First off, no guest post Friday. I forgot to ask. And no one emailed. So, here is something I would like to know. I would like it if someone who plays thoroughbreds and harness, or has left harness to play the thoroughbreds alone wants to let us know a few things. Namely, why they stopped playing harness and went to the runners, what is stopping them from playing harness and so on. Perhaps we can run it on successive weeks. Brock, Phil, Cangamble, anyone? I think it would be neat. Contact me at the email address under my profile if you want to.
Secondly, yesterday’s piece below I was more than a little harsh I know. The NJ horse folks are simply looking for a piece of the pie, of course. However, two things caught my eye today which makes me think my post was not too tough – it was reality.
Andrew Cohen in his Wire to Wire column today said pretty much the same thing: That was have to get off our asses and fix racing by fixing racing, not looking for handouts.
The Associated Press is the world’s largest newswire service, which means that more people get their news via AP reports than from any other media organization. So when the AP writes a story about harness racing, and the AP writer asks why states have to subsidize racing, it is definitely not a good thing for our beloved sport. Exhibit A is a piece written out of Iowa by the AP’s David Witt. Here are the first three graphs:
“Day and night, gamblers crowd into the casino east of Des Moines and sit at thousands of slot machines and gaming tables--but the stands are largely empty at the complex's horse racing track. The scene at the Prairie Meadows Racetrack and Casino is repeated at many of the three dozen racetrack casinos…and the disparity in crowds and other factors have led more people to ask a question: Why do laws allowing these state-controlled casinos to operate require them to divert so much of their profits to subsidize money-losing horse tracks instead of the public programs they're also supposed to support?”
It’s a perfectly legitimate question and regular readers of this space know it’s one we’ve been grappling with for years. What’s significant about the AP story is that it’s reflective of Witt’s perception that “more” people than before are scratching their heads and wondering why racing needs and deserves “subsidies.” It’s another reason why the horse industry in New Jersey is living on borrowed time so long as these subsidies—no, let’s call them what they are: welfare — are required. In my experience, legislative change comes when enough of these AP stories get shared and absorbed by people in positions of power. We had better figure out the answers ourselves before it is too late.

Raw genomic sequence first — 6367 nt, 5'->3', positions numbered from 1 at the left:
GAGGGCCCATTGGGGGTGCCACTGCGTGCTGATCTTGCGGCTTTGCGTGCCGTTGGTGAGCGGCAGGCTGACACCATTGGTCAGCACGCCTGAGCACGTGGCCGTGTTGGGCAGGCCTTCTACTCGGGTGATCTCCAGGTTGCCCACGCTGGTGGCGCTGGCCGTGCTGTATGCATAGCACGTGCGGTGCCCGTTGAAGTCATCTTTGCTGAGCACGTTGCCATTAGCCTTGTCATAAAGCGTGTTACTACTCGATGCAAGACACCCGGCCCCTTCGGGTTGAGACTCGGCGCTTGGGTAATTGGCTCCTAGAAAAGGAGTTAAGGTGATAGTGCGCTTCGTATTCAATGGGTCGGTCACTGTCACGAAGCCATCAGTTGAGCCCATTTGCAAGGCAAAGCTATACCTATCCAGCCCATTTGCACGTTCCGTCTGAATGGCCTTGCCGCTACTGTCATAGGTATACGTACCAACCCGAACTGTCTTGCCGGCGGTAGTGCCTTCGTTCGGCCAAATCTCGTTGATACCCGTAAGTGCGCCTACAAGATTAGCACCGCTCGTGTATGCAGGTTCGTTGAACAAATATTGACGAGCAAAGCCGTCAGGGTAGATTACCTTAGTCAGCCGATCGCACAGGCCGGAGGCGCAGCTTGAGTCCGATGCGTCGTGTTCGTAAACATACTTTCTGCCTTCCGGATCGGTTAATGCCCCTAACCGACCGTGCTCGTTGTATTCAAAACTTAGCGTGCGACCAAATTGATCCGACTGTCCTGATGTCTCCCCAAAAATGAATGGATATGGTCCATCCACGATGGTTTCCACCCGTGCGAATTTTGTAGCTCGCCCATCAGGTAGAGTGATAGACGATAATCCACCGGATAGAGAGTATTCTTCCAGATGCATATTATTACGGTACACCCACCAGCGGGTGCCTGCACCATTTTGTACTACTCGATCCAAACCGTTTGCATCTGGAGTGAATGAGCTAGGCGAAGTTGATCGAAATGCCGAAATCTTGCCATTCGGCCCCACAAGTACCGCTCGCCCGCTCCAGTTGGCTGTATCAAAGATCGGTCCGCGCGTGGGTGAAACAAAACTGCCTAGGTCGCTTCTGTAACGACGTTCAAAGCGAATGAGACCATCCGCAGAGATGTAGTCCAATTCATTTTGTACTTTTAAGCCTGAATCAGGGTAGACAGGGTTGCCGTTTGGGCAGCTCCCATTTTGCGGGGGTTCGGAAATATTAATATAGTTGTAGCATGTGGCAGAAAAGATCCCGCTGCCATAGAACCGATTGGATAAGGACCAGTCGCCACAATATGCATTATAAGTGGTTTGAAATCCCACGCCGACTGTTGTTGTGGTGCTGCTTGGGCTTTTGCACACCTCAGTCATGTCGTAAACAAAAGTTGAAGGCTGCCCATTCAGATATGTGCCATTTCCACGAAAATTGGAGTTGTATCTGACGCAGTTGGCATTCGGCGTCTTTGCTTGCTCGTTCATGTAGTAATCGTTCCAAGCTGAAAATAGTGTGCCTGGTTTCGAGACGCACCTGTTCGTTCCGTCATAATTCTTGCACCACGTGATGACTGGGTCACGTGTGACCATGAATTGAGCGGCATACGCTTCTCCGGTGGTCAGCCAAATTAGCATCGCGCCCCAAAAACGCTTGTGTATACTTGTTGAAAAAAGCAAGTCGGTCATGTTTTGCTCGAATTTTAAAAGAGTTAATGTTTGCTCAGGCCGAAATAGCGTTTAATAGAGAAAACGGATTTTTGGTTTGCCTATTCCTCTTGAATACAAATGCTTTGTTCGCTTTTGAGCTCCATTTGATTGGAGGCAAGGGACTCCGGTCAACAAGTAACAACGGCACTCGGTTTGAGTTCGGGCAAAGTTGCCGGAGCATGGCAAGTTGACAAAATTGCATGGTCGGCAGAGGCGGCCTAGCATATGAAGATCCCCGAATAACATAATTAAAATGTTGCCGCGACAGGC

The next thing brought to my attention today was something that I know annoys us. Mainly, that it is really not hard to generate excitement with bettors, although over and over again tracks tell us it is. Pure poppycock! Look what happened at The Meadowlands last night. They had a carry-over in the pick 4 from Sunday. it was not much really, a paltry $30,000, which makes a Santa Anita carryover look like lunch money. However, with just a teeny bit of work, they turned that carryover into an event. They sent out a press release saying they had a carryover, and they have a 15% rake which they promote hand in hand with it. Well guess what, people bet over $200,000 into that pool last night. Yes you read that right, $200K in a pick 4 pool, for a harness track on a Wednesday.
Memo to track execs and horseman groups: We as customers do not ask for much. Give us something like a carryover and a low price and we will bet. Offer us a deal, or something to get excited about that we might win at, we will bet. How bout a 5% superfecta? A zero rake pick 4 for a night, one night a week? Oh ya, I forgot - it can't be done.
You know what folks, we have received about $3B or more in slots cash in this business. This $30,000 carryover is a drop in the bucket compared to that. Of course we can do something. The funny thing is, half the time (as we have mentioned in speaking of lower rakes) the increase in volume can pay for it anyway! Last night bettors slugged in $200,000. The track at the 15% rake took home $30K of it. Ironically, $30,000 is what the carryover was. The carryover, even if the track seeded it themselves as a give-away (which they did not of course), paid for itself!
This is the type of thing the offshores do; and they do it every day in their businesses. That is why they are successful! Think folks; and experiment, don’t just lie down and do nothing.
Next time we see a protest in Washington or Ottawa asking for more handouts because “nothing can be done to grow racing”, tell them all that we can fix racing, we just do not try hard enough.